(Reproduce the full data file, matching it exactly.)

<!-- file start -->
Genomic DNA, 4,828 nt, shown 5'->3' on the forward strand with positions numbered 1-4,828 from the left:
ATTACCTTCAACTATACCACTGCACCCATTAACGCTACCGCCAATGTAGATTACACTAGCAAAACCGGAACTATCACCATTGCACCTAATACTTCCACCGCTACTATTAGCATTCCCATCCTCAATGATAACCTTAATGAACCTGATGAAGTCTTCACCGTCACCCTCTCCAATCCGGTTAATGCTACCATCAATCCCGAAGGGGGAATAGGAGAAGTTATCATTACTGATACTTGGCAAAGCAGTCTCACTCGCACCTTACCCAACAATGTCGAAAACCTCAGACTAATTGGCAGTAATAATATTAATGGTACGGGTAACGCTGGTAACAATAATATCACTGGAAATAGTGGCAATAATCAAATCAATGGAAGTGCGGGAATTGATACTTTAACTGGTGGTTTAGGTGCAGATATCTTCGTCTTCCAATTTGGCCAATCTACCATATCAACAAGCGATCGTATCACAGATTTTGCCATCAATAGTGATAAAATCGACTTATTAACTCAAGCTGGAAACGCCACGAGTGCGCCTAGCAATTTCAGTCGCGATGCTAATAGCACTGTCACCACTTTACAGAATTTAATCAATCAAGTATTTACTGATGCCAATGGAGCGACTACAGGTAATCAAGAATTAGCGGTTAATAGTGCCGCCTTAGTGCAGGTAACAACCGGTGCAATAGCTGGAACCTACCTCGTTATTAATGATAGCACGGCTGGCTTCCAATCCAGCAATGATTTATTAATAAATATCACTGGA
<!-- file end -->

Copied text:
Genomic DNA, 4,828 nt, shown 5'->3' on the forward strand with positions numbered 1-4,828 from the left:
ATTACCTTCAACTATACCACTGCACCCATTAACGCTACCGCCAATGTAGATTACACTAGCAAAACCGGAACTATCACCATTGCACCTAATACTTCCACCGCTACTATTAGCATTCCCATCCTCAATGATAACCTTAATGAACCTGATGAAGTCTTCACCGTCACCCTCTCCAATCCGGTTAATGCTACCATCAATCCCGAAGGGGGAATAGGAGAAGTTATCATTACTGATACTTGGCAAAGCAGTCTCACTCGCACCTTACCCAACAATGTCGAAAACCTCAGACTAATTGGCAGTAATAATATTAATGGTACGGGTAACGCTGGTAACAATAATATCACTGGAAATAGTGGCAATAATCAAATCAATGGAAGTGCGGGAATTGATACTTTAACTGGTGGTTTAGGTGCAGATATCTTCGTCTTCCAATTTGGCCAATCTACCATATCAACAAGCGATCGTATCACAGATTTTGCCATCAATAGTGATAAAATCGACTTATTAACTCAAGCTGGAAACGCCACGAGTGCGCCTAGCAATTTCAGTCGCGATGCTAATAGCACTGTCACCACTTTACAGAATTTAATCAATCAAGTATTTACTGATGCCAATGGAGCGACTACAGGTAATCAAGAATTAGCGGTTAATAGTGCCGCCTTAGTGCAGGTAACAACCGGTGCAATAGCTGGAACCTACCTCGTTATTAATGATAGCACGGCTGGCTTCCAATCCAGCAATGATTTATTAATAAATATCACTGGA